How To Prepare For Living In A College Dorm Room

dorm room living

This post may contain affiliate links which means we may get a commission if you purchase something through our links, at no cost to you. Please read our disclosure for more info.

Dorm life can be fun and convenient for college students, but parents may approach it with mixed feelings. As the mother of two who has lived in dorms, I have learned some tips which make move-in easier and college life a bit more successful.

Tend to Technology First

Although colleges offer public computers for student use, we found that having a laptop and a printer is incredibly convenient. Today textbooks often come with software. Also, on moving day, we found out that our son’s dorm required students to have an ethernet cable because wireless was not available.

Buy a long cable so that it can reach all areas of the dorm room. We also learned as the semester progressed that a flash or jump drive was needed for transporting information and presentations. Finally, although the dorm had a phone system, having a personal cell phone was a much better option. In addition to tuition and housing, providing technology was the biggest expense we faced.

Plan Furniture and Accessories

Although all dorms are different, the ones our kids lived in came with two extra-long twin beds that could be stacked, two closets, two storage chests, two desks, two desk chairs, and a micro-fridge combination. A sink was in the dorm room with an attached bath or a community bath down the hall. So, dorm room furniture depends on the student’s preference.

A comfortable rolling desk chair can be inexpensive and double for seating when watching TV. Our kids both took a TV, and one replaced his stereo with an I-pod and speakers for his laptop. A used rug from home warmed up the cold tile floor. Rather than taking a bulletin board, we thumb-tacked the tops and bottoms of several strips of jute upholstery webbing vertically on the wall.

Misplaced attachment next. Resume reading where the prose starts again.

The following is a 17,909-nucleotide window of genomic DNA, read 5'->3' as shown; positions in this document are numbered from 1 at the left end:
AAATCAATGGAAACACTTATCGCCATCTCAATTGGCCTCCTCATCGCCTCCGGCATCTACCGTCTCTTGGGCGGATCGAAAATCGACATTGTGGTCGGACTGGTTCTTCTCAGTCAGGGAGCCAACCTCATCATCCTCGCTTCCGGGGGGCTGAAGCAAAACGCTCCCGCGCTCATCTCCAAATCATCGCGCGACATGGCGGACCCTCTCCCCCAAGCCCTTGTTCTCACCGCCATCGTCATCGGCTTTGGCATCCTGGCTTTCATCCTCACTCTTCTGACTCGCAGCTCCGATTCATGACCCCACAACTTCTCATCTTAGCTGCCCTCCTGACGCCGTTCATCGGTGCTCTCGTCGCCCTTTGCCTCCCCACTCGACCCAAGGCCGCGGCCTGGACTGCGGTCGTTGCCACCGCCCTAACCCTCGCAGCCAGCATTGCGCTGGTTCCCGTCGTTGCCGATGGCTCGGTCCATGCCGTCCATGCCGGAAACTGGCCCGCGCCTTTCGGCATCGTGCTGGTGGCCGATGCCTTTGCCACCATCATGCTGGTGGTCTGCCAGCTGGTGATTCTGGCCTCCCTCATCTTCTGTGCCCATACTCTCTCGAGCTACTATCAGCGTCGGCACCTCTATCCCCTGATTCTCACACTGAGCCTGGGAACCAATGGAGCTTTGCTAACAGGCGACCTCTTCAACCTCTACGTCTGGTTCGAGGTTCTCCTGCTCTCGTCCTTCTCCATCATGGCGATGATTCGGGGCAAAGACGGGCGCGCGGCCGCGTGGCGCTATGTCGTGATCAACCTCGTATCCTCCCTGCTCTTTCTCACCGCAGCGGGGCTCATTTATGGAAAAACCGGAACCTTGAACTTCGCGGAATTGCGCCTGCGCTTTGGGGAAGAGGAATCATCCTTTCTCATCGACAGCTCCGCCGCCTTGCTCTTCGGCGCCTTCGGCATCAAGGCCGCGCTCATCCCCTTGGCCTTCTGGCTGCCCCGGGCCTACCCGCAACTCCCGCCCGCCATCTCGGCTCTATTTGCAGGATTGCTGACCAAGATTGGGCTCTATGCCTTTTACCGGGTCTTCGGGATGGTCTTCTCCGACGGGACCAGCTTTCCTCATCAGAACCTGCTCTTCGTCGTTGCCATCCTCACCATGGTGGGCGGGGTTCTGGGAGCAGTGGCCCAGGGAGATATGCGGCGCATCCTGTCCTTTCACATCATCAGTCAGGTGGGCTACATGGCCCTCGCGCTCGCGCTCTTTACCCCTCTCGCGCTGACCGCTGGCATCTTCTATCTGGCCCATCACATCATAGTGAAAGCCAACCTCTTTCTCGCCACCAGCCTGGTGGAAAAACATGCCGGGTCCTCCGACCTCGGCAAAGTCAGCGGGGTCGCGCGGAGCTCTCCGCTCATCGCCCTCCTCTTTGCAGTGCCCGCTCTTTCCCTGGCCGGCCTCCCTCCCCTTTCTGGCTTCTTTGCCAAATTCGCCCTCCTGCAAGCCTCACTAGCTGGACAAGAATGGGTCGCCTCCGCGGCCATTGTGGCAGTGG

Then, he used clothespins to clip up pictures, notes, and papers he did not want to lose. For girls, a wide ribbon works and is prettier. Both ideas are cheap and effective! For extra storage, we bought inexpensive flat, plastic tubs with lids that could slide under the bed. A 22-pocket over-the-door organizer (purchased from stores like Wal-mart and Target) also provided visible storage with easy access. Finally, both of our students needed a desk or wall calendar to help keep up with assignments and activities.

Pack Personal Items

For the most part, personal items for a dorm are very similar to those you pack for a long vacation. In addition, extra-long sheets, towels, backpacks, and school and office supplies are a given. However, there are a few extra things you might want to consider.

A plastic laundry basket fits well in the bottom of a closet to hold dirty clothes. First aid kits are good but need to be supplemented with whatever your family uses for headaches, stomachaches, and sore throats. Most likely, your son or daughter will get sick living by so many others. (You might also want to check into getting him or her a meningitis shot.)

A sewing kit, or at least a needle, scissors, and thread, can save the day as can an extra automobile key, an umbrella, or a poncho. Finally, I would strongly suggest some type of shower shoes if your student will be experiencing the joys of a community shower. After hearing what our son found in the shower over the course of the year, I was especially glad that he showered in slip-on rubber flip flops.

One last comment – Sending a broom and cleaning supplies is a good idea. Who knows, they might actually get used!

Leave a Comment

Your email address will not be published. Required fields are marked *